October 13, 2017 07:09 PM
(ABC 6 News) -- Inside a classroom at the Oakland Education Center in Austin, a different kind of class is taking place.
"Every two weeks we do a Skype call with a professor from Minnesota State University-Mankato. If he's unable to Skype with us, he sends us a video clip and that's our assignment," Becky Gerdes, an instructional and behavioral coach at the school, said.
That assignment--build and program a Lego robot.
"The idea behind it was to basically get them to work together as pairs, to begin with, but I got something much better out of it," teacher Michael Hall said. "They started working as a team, as a class."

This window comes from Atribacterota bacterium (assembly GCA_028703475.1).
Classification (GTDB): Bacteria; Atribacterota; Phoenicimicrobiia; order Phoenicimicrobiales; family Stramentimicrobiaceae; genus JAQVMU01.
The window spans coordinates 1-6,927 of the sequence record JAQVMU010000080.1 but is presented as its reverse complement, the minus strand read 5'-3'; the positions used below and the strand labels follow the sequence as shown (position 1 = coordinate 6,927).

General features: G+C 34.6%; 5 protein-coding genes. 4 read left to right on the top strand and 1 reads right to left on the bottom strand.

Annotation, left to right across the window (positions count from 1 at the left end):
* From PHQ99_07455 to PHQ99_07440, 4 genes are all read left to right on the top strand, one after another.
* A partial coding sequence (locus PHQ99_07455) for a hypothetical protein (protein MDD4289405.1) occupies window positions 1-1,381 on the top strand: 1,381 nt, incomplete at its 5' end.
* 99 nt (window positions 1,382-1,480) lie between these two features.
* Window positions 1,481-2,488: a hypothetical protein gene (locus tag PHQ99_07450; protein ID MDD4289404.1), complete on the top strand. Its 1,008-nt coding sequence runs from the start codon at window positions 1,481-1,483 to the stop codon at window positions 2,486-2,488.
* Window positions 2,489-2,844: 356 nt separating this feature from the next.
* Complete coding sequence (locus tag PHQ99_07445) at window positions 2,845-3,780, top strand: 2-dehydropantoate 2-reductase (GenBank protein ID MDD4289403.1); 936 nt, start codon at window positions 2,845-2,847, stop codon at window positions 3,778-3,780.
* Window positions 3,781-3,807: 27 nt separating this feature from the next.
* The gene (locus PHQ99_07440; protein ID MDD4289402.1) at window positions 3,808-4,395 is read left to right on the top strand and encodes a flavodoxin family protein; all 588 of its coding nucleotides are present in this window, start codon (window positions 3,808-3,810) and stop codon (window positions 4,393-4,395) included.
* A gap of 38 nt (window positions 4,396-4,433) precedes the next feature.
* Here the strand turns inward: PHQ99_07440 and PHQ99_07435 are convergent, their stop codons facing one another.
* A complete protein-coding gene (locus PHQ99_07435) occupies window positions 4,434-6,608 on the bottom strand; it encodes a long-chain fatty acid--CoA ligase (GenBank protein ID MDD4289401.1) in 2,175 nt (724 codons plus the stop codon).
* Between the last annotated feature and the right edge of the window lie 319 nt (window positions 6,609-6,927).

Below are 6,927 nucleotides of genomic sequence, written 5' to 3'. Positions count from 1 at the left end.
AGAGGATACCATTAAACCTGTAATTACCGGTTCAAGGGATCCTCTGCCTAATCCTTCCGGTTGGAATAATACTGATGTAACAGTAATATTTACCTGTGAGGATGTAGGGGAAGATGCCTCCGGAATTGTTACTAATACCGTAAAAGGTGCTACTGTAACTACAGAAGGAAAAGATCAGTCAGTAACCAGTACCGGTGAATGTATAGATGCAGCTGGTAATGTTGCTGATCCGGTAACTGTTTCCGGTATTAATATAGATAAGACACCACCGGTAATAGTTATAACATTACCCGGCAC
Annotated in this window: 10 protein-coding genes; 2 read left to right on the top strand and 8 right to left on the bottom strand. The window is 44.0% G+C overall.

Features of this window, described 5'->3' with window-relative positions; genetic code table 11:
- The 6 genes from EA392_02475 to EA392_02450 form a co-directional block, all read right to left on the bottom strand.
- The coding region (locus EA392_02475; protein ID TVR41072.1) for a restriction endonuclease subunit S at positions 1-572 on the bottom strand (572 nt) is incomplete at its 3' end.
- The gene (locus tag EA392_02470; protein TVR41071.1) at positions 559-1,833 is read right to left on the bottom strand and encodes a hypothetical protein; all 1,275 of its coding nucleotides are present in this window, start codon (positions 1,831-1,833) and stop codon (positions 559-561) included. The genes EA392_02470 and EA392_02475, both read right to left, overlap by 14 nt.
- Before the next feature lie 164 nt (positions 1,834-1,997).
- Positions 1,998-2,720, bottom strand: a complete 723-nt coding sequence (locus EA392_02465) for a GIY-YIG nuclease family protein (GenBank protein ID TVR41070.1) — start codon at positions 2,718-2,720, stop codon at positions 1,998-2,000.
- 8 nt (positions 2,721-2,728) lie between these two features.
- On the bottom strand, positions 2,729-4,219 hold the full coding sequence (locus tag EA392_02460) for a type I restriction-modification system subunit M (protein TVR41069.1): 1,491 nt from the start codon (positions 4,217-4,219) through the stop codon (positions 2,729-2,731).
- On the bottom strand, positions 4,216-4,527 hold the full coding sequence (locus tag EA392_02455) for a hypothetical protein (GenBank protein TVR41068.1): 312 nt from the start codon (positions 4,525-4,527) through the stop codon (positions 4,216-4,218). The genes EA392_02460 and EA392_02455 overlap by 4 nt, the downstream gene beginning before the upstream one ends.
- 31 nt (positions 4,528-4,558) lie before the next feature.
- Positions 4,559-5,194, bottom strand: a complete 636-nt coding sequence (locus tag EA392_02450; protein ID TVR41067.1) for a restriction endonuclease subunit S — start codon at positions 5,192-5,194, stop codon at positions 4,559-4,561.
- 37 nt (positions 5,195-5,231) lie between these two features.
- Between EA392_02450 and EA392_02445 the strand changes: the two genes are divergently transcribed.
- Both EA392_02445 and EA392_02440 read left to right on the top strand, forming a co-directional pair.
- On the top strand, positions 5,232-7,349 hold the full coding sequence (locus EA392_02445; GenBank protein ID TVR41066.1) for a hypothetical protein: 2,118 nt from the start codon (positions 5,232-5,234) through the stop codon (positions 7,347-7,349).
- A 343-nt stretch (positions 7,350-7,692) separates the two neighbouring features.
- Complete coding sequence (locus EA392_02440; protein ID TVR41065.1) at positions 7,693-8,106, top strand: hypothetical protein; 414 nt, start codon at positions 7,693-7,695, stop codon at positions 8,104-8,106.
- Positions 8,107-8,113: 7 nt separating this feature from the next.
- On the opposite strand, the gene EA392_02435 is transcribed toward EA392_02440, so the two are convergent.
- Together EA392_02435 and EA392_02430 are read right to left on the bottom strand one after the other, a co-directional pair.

The university not only provides an instructor--they also loaned the school the supplies, without which the program couldn't have started, Gerdes said.
"The students are getting technical reading from reading the manuals how to code the robots. Secondly, they're developing critical thinking and collaboration skills," Gerdes said.
And while it may not be your average class, the goal is to get students involved and excited about their education, while also giving them the skills they'll need after graduation.
"What this will do is enable us to reach out in different directions. Seeing that they're buying into it and seeing how much they're interested in it," Hall said.
Created: October 13, 2017 07:09 PM
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